Sabtu, 20 Oktober 2018

Most Children Still Have No Access to Early Education

Costly education: Maskoki kindergarten pupils in Depok attend a class on Friday. In 2012 only 37.8 percent of children had access to preschool in Indonesia, despite the government'€™s effort to increase the percentage to 72 percent by 2014. (JP/Yuli Tri Suwarni)

More than half of children under the age of six have no access to early childhood education, the Education and Culture Ministry says.

The ministry'€™s early childhood, non-formal and informal education (PAUDNI) director general, Lydia Freyani Hawadi, said on Thursday that in 2012 only 37.8 percent of children had access to preschool in Indonesia, despite the ministry'€™s drive to increase the percentage to 72 percent by 2014.

'€œWe acknowledge that we are facing tough challenges in fulfilling that target of 72 percent,'€ Lydia said.

However, she said that the directorate general had successfully increased the gross participation rate (APK) of children below six years old in preschools to 37.8 percent from 34 percent in 2011.

Even though preschool education is not compulsory in Indonesia, it is crucial for the development of social, cognitive and motor skills of children, education expert Arief Rachman Hakim said.

'€œA preschool environment introduces children to social situations and teaches them manners. It has an affect on the future lives of these children,'€ Arief told The Jakarta Post on Friday.

'€œIt is the most crucial time in one'€™s life,'€ he added.

Preschool is not only essential to introduce children to literacy and numeracy but it also makes them more confident in their abilities during elementary school.

According to Lydia, the directorate suffered from a lack of funding, which limited them from expanding the early childhood education facilities throughout the country.

The government allocated Rp 2.4 trillion (US$232.8 million) to early childhood education this year. Lydia said the money would be used to establish more preschools, improve the quality of teachers and educate the public regarding the importance of early childhood education.

'€œWith this amount, we can only develop 1,491 new preschools this year: Far less than the government'€™s program to establish a preschool in every village in Indonesia. As of 2012, there were 25,834 villages without early childhood education institutions,'€ Lydia said. '€œAs such, with funds at the current level, it would take around 15 years to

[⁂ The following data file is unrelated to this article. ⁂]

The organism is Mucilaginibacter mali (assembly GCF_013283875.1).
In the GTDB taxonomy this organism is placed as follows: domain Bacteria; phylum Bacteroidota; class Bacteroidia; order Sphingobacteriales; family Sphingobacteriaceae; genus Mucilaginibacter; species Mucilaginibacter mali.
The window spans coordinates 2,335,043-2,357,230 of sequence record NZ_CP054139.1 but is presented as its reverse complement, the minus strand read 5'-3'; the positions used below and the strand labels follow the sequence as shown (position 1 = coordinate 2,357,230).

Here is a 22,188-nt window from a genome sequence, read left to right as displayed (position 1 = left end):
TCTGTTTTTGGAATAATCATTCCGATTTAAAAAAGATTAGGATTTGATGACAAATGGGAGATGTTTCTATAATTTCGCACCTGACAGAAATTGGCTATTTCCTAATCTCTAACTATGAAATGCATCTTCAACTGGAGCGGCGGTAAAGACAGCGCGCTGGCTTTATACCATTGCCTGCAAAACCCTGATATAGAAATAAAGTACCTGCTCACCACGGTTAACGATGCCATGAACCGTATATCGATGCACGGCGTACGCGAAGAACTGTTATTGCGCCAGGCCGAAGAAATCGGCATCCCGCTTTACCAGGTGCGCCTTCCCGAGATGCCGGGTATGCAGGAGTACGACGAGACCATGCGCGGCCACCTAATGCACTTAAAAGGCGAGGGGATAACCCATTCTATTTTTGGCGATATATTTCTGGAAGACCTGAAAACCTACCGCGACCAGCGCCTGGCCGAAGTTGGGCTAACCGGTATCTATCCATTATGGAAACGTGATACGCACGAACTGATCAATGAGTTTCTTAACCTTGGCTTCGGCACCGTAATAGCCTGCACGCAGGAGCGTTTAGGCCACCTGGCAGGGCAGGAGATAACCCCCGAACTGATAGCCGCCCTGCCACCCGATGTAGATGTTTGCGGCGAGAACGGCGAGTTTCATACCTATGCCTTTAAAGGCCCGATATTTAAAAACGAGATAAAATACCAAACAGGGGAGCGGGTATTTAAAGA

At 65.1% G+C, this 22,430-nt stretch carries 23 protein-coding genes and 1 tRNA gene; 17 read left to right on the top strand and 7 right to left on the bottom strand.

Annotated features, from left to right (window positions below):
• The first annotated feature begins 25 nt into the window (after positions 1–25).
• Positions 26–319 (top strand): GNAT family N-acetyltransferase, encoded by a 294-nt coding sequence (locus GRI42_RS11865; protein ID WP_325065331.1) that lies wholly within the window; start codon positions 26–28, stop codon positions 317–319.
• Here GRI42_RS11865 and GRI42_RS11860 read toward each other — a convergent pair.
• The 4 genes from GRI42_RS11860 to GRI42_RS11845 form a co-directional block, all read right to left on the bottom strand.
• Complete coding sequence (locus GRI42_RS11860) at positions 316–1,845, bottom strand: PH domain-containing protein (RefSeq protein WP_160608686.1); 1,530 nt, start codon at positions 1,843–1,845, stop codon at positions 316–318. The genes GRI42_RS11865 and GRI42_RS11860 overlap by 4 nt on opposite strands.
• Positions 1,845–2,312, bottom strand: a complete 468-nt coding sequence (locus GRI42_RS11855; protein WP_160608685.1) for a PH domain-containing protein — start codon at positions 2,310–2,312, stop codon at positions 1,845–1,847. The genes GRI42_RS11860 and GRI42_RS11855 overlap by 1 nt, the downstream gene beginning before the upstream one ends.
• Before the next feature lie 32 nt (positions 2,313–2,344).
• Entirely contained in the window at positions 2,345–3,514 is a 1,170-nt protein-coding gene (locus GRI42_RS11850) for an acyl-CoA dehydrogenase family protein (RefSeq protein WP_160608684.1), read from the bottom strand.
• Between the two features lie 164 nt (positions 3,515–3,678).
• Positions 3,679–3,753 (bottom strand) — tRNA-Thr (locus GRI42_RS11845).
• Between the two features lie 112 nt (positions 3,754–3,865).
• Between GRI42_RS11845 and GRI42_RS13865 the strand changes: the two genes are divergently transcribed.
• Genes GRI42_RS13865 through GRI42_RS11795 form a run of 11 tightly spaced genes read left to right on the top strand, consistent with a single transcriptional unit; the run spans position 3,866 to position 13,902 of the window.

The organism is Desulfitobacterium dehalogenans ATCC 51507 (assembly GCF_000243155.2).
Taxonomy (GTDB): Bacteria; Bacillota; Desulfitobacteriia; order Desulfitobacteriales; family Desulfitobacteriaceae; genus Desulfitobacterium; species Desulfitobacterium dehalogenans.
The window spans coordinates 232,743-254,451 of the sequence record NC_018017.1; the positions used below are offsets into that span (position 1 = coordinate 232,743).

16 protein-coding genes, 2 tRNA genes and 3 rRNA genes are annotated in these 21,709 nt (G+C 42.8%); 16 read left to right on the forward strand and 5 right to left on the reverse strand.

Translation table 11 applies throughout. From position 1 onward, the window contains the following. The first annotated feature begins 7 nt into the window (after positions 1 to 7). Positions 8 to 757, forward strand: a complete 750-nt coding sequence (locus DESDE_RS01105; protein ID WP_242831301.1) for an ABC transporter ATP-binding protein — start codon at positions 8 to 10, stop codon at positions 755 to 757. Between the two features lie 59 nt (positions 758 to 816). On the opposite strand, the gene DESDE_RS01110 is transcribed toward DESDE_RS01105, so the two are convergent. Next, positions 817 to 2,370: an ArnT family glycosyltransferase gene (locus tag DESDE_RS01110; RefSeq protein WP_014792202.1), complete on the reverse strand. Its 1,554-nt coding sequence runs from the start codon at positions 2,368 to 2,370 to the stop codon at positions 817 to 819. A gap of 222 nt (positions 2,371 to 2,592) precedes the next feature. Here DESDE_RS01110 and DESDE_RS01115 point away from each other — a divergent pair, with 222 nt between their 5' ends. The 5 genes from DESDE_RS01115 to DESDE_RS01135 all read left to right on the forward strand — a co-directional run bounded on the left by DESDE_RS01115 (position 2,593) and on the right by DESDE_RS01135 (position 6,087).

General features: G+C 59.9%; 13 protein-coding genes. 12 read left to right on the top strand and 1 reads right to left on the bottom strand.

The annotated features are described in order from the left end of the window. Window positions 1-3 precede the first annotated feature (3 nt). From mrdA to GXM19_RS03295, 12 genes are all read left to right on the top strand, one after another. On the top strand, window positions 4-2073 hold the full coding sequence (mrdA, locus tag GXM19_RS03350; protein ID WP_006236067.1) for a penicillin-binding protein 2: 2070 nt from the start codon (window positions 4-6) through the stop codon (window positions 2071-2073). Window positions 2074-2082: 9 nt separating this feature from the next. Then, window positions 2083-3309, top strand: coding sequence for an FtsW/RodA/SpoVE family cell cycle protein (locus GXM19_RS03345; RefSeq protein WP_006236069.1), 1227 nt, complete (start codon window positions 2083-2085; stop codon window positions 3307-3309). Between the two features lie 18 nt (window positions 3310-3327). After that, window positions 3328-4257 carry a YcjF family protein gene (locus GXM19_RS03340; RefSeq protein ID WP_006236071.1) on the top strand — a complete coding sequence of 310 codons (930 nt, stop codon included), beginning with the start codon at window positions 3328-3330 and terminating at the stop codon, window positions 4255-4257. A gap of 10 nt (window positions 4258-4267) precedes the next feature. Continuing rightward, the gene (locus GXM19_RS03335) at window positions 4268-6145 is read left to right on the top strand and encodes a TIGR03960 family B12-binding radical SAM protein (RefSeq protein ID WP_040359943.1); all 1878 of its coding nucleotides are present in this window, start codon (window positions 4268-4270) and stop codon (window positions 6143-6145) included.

complete the program,'€ she added.

Lydia said the ministry would not build new infrastructure, such as buildings or classes, this year as the ministry aimed to up the gross participation rate using existing public spaces.

'€œWe aim to develop new preschools by utilizing existing public places, including mosques, churches, temples and Posyandu,'€ Lydia said.

She said it would only take around Rp 45 million to develop new preschools using this method, much less than the Rp 300 million or so it would cost to build a new building.

Separately, Ella Yulaelawati, the ministry'€™s public education director under the PAUDNI directorate general said that Indonesia had aimed to reduce the number of illiterate people to 7.5 million by 2015, but by 2011, the country had surpassed this goal and reduced the number to 6.7 million.

However, she said that even though the country had exceeded the target nationally 34.5 percent of Papua residents are illiterate.

'€œWe will concentrate our program more on improving literacy in Papua,'€ Ella said. '€œBased on a study, an area with more than 30 percent of illiterate residents is more prone to conflict,'€ she added.


Copyright © Ren Lydia Freyani Hawadi | Guru Besar Universitas Indonesia